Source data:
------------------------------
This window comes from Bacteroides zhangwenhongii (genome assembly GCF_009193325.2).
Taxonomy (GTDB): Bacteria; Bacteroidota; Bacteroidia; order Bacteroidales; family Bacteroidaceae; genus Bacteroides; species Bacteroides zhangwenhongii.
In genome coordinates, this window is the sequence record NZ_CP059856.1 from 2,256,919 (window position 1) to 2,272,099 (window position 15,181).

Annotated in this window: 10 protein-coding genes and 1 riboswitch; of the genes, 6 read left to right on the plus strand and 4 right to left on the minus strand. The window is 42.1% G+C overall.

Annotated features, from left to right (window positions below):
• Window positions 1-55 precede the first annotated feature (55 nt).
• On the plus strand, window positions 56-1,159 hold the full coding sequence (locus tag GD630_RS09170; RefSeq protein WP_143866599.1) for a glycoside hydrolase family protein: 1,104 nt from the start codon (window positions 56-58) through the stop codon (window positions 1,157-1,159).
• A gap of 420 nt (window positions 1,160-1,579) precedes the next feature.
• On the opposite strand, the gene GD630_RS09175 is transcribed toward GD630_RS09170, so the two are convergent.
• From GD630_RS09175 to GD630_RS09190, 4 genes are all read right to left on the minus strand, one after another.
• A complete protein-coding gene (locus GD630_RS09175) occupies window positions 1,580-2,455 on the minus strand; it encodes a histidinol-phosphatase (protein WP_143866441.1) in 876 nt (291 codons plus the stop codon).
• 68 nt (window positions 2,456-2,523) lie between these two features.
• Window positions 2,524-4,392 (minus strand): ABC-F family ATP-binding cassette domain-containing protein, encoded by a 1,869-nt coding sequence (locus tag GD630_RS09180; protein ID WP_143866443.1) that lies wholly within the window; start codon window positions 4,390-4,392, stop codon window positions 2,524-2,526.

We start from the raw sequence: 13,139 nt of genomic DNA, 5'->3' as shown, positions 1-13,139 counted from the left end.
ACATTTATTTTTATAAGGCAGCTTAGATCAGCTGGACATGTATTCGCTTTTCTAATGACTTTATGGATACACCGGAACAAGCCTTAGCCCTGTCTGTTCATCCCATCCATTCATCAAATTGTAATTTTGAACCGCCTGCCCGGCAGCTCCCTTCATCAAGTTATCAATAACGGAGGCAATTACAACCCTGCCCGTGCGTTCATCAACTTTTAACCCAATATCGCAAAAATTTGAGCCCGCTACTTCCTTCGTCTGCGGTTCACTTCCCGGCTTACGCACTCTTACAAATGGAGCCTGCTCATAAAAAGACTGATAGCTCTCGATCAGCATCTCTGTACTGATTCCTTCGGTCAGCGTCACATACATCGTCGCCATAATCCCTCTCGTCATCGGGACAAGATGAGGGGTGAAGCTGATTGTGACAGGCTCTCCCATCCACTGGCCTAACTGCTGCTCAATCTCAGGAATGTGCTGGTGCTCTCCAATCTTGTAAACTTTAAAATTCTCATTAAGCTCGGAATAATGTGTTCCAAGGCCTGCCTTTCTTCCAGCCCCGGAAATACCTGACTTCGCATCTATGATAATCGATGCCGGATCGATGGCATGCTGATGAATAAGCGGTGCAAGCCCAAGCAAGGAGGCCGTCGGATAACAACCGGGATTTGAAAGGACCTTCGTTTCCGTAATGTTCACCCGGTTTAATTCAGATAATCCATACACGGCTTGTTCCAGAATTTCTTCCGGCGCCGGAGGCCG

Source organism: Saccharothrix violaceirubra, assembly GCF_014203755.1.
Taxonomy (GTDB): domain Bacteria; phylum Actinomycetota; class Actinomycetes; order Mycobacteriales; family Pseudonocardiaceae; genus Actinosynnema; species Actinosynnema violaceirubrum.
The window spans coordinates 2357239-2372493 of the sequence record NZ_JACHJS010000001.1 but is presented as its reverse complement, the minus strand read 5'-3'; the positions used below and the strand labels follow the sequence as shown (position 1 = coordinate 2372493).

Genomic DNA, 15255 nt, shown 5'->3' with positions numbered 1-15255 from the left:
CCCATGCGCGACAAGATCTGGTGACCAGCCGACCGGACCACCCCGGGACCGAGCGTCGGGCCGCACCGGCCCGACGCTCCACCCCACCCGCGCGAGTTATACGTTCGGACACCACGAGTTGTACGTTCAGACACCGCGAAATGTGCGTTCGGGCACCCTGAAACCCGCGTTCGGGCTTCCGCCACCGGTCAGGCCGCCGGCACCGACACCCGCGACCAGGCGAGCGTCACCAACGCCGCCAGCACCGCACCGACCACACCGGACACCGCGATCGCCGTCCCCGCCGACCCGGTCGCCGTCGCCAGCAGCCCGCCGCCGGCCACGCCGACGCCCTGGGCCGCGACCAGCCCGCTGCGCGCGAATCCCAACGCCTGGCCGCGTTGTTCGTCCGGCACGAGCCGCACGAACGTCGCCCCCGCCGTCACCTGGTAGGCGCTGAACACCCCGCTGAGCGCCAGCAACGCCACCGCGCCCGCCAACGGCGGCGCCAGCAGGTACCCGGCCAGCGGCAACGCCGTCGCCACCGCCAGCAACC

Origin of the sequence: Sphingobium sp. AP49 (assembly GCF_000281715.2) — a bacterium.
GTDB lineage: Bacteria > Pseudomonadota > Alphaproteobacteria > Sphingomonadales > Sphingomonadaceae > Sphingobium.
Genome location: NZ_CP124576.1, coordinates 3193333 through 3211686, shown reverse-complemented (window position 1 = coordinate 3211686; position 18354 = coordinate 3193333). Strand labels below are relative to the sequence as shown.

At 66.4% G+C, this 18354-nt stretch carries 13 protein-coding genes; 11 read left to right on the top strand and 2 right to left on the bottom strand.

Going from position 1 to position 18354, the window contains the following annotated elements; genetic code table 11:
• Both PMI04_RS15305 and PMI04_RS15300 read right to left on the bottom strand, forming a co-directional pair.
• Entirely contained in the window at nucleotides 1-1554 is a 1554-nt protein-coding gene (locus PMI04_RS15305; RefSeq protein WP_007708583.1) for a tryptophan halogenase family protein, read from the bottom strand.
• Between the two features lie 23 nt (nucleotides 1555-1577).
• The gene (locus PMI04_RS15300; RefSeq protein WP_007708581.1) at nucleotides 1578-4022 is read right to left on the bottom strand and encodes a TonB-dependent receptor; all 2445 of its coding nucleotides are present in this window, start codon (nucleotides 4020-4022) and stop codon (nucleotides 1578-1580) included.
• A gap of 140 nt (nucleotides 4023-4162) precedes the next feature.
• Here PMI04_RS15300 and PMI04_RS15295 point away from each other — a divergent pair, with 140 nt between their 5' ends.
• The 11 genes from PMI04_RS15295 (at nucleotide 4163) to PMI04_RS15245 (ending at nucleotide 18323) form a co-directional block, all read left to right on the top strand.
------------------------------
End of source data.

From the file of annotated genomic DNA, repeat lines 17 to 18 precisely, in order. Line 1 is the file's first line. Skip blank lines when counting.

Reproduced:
Taxonomy (GTDB): domain Bacteria; phylum Actinomycetota; class Actinomycetes; order Mycobacteriales; family Pseudonocardiaceae; genus Actinosynnema; species Actinosynnema violaceirubrum.
The window spans coordinates 2357239-2372493 of the sequence record NZ_JACHJS010000001.1 but is presented as its reverse complement, the minus strand read 5'-3'; the positions used below and the strand labels follow the sequence as shown (position 1 = coordinate 2372493).